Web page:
It’s National Nutrition Month: Eat healthier while cutting back on food waste
Each year, billions of pounds of food are thrown away in the U.S. The Natural Resources Defense Council estimates that such waste equates to roughly 300 pounds of food per year for the average American.
March is recognized as National Nutrition Month and with it comes an opportunity to encourage individuals to make informed food choices and develop sound eating and physical activity habits. This year, MHealthy — the university’s health and well-being program — is also focusing its National Nutrition Month efforts on helping those at Michigan Medicine find ways to cut back on food waste.
“By reducing food waste, you are helping to reduce what goes into landfills, helping the environment and, likely, saving money,” said Erica Owen, R.D., manager of nutrition and weight management programs at MHealthy. “Making thoughtful decisions about your food also means having control over what you’re eating. Planning meals and using what you have on hand is the perfect chance to choose foods that provide you the energy and nutrients needed to stay fueled and focused throughout the day.”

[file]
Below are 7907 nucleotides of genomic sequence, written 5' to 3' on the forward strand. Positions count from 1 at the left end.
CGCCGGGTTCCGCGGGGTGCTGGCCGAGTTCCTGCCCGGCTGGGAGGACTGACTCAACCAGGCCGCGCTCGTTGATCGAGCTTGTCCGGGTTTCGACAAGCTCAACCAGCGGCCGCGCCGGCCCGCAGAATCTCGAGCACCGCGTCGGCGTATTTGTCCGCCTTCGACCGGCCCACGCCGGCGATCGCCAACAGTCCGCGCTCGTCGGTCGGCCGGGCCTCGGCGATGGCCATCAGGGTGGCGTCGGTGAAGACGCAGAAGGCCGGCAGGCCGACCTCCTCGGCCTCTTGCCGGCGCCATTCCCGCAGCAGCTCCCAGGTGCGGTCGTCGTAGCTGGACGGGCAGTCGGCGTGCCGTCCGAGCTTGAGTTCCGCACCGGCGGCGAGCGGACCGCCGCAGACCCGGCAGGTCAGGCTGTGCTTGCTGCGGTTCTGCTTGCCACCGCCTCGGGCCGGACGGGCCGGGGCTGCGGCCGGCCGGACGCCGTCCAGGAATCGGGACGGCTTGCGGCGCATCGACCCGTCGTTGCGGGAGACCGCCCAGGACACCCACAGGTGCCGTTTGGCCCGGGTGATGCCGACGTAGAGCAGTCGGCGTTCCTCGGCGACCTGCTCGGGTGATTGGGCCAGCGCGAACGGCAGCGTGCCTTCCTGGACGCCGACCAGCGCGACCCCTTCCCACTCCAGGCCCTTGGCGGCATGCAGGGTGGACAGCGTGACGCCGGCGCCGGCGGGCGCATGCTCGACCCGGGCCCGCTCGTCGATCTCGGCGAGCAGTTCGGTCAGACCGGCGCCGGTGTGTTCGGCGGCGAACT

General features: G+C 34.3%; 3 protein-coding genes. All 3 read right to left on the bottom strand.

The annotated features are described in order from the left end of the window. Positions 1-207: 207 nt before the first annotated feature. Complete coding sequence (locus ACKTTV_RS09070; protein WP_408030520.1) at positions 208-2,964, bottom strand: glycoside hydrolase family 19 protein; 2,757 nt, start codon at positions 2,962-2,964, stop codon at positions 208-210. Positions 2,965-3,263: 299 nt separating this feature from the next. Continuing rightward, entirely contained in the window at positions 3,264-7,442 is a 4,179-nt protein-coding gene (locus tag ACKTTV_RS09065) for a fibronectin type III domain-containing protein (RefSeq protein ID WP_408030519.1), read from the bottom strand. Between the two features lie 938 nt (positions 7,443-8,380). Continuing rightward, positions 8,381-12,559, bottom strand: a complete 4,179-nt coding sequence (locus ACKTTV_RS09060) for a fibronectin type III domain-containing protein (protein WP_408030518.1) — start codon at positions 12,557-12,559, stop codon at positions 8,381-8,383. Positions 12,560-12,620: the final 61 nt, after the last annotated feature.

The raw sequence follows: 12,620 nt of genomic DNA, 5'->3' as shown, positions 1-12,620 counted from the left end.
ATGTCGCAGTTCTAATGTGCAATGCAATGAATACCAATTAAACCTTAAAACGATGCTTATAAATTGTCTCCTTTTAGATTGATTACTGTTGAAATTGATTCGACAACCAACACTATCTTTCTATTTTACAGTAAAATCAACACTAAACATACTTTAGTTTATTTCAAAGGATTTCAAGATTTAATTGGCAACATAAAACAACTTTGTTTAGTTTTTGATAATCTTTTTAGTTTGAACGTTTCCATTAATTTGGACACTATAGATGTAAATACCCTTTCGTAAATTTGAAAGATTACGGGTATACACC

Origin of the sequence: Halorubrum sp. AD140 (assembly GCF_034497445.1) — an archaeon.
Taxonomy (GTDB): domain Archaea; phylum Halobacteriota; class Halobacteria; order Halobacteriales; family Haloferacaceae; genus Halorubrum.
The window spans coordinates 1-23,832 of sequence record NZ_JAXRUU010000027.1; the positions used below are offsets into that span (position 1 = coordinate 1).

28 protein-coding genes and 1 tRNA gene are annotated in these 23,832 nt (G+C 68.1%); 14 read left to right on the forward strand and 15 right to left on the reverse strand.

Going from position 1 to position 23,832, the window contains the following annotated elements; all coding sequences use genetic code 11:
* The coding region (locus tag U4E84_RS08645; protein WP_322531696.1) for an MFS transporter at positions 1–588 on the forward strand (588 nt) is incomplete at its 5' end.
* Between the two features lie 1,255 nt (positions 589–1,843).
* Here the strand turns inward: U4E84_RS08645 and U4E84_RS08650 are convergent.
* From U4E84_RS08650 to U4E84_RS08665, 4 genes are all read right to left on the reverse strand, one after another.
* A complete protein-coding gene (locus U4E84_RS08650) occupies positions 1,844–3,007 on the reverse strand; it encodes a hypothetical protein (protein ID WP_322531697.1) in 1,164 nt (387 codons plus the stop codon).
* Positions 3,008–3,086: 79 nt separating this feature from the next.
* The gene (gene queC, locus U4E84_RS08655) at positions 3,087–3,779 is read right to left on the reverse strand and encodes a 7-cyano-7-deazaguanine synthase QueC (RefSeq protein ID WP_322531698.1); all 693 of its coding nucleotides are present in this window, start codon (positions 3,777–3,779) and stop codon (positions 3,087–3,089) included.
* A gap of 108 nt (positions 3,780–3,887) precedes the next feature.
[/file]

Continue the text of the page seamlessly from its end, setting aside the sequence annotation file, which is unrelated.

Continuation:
Here are five ways to help reduce your food waste footprint while making healthier food choices:
- Check your stock: Who hasn’t forgotten the chicken that ends up in the back of the freezer? Every so often, do a quick inventory of what foods you already have in the refrigerator, freezer and pantry, then plan meals around them.
- Make a list: Once you know what you already have, make a list of just those ingredients you need. It may be hard to resist sales or be tempted by foods you see at the grocery store, but having a list makes you more likely to buy only what’s needed.
- Keep it in sight: Place foods that spoil quickly, like fruits and vegetables, within sight so that you remember to eat them. For example, placing a bowl of fruit on the kitchen counter is a great reminder to eat a healthy snack.
- Watch portion sizes: To reduce waste when dining out, as well as to avoid overeating, order a lunch or child-size portion, split a meal with a friend, or ask for a to-go container at the start of the meal.
- Understand dates: Confusion about what dates on foods and drinks mean is another factor that contributes to food waste. Condiments like mustard and ketchup typically have “Use by,” “Best by” or “Best before” dates. If stored properly, these items can be safe to eat beyond the date stamp. Regardless of the date stamped, if you suspect a food is spoiled, don’t eat it.
For more information about food loss and waste in the U.S., visit the Further with Food website.
On campus, Planet Blue’s U-M Sustainable Food Program helps to create a sustainable food system at the university.
And don’t forget, MHealthy provides year-round nutrition programs, healthy dining resources, weight management programs and more to help faculty and staff make smarter food choices. Click here to learn more about MHealthy.